How Potential Carbon Policies Could Affect Where and How Cotton Is Produced in the United States
AbstractUsing life cycle assessment methodology, this analysis evaluates how two carbon reduction strategies affect cotton plantings regionally and methods used to produce cotton. Because cotton production emits large amounts of carbon, the design of a reduction policy as either excluding soil sequestration through cap-and-trade or including it through carbon offset is likely to affect the success of the policy. A cap-and-trade program that ignores the amount of carbon cotton would sequester in the soil during its life cycle could increase net emissions by rewarding producers whose crops emit limited carbon directly but also sequester little carbon in the ground.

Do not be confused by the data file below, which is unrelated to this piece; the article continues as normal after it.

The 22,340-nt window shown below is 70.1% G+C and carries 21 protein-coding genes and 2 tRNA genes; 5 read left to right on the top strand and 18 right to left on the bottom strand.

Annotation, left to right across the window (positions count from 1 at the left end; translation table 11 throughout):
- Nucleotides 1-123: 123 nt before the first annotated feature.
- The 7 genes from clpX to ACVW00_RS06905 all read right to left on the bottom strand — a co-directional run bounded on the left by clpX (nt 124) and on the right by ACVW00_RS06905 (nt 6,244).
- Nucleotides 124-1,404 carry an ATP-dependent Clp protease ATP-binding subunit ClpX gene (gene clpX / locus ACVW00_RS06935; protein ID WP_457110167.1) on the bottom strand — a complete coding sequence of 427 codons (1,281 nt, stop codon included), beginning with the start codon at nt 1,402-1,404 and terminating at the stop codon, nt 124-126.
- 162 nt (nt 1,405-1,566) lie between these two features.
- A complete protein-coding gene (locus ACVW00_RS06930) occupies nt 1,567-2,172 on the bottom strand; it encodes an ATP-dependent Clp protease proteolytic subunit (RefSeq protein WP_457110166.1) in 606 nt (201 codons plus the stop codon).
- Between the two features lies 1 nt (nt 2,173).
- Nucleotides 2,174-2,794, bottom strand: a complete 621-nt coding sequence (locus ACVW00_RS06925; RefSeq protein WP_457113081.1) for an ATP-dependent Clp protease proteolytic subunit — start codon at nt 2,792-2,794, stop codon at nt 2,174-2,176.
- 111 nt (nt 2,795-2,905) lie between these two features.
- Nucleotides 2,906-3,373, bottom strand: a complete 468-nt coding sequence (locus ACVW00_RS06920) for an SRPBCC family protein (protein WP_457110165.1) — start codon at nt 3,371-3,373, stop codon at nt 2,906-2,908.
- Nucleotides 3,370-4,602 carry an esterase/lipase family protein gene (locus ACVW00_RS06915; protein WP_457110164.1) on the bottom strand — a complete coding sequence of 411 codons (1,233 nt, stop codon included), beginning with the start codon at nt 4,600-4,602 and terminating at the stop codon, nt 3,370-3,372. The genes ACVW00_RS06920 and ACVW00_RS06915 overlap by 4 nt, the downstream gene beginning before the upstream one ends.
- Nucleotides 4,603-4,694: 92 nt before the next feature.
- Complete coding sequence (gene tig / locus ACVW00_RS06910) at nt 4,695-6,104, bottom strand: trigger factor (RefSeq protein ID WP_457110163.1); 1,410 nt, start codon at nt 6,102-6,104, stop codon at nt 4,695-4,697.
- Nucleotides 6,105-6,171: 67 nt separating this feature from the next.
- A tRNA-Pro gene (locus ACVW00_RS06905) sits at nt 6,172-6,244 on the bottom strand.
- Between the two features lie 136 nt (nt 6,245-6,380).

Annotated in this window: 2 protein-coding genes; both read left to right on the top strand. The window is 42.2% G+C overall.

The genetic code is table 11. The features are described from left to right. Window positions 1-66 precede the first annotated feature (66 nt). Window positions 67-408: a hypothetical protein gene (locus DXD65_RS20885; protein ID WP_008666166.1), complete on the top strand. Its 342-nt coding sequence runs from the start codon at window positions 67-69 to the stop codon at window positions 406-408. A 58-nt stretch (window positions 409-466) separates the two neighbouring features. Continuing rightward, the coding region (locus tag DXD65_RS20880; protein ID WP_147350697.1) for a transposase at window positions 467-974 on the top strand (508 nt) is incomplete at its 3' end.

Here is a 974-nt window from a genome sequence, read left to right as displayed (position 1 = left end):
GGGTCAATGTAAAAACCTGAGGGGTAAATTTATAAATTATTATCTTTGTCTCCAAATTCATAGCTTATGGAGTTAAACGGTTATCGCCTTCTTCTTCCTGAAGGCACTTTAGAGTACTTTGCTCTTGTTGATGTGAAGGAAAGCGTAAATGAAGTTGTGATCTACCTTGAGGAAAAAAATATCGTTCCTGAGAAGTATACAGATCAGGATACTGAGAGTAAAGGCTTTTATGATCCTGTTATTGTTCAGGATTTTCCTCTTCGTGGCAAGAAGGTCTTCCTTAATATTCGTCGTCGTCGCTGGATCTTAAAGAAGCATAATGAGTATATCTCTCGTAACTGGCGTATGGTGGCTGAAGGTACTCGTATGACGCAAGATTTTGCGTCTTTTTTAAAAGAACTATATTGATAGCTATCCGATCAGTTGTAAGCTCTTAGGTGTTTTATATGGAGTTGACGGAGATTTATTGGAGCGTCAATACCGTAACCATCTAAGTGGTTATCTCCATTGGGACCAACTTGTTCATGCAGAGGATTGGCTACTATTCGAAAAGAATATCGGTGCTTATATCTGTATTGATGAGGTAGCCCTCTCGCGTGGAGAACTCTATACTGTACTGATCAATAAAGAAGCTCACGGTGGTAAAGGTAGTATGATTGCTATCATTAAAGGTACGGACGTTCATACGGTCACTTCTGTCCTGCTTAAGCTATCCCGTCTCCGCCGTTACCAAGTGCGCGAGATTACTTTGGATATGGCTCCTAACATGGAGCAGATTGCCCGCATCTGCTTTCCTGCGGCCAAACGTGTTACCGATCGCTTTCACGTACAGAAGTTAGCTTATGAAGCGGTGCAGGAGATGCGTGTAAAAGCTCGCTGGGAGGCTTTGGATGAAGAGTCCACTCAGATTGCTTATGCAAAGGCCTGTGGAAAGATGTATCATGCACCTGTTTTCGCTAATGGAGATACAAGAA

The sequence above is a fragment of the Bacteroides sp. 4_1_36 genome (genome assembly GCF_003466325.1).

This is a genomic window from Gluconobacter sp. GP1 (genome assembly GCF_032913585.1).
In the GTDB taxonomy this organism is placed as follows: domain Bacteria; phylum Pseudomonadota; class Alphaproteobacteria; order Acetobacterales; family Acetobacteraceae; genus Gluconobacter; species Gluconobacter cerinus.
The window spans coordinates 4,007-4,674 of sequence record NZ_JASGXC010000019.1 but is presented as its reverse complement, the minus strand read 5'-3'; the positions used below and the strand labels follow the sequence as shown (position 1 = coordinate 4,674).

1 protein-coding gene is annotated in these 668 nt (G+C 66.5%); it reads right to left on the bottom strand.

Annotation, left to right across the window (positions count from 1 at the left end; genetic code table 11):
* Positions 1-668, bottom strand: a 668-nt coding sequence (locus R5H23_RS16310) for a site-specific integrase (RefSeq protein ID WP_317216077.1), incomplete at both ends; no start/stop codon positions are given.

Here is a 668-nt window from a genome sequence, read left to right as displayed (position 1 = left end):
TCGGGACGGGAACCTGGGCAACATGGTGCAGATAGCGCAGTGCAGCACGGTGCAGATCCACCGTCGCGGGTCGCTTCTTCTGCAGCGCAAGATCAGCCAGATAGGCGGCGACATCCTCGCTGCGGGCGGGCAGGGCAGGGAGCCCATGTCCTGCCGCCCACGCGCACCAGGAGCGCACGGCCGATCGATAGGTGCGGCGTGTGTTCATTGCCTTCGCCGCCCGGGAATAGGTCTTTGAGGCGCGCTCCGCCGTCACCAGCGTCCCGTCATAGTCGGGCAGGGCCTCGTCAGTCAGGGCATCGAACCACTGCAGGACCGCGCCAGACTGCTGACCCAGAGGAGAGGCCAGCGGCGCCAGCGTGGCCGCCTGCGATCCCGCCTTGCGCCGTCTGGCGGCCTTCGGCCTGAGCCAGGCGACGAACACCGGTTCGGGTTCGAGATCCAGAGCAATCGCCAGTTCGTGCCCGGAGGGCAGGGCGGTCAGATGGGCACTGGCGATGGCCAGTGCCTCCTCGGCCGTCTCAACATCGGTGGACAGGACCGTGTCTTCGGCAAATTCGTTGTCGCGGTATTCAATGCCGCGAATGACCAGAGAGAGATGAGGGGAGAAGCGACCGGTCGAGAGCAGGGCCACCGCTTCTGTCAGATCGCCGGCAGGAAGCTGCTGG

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Bibliographic InfoArticle provided by Northeastern Agricultural and Resource Economics Association in its journal Agricultural and Resource Economics Review.
Volume (Year): 41 (2012)
Issue (Month): 2 (August)
carbon; cotton; greenhouse gas; life cycle assessment; sequestration; tillage; Agricultural and Food Policy; Environmental Economics and Policy; Production Economics;
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- Beckman, Jayson & Hertel, Thomas, 2009. "Why Previous Estimates of the Cost of Climate Mitigation are Likely Too Low," GTAP Working Papers 2954, Center for Global Trade Analysis, Department of Agricultural Economics, Purdue University.
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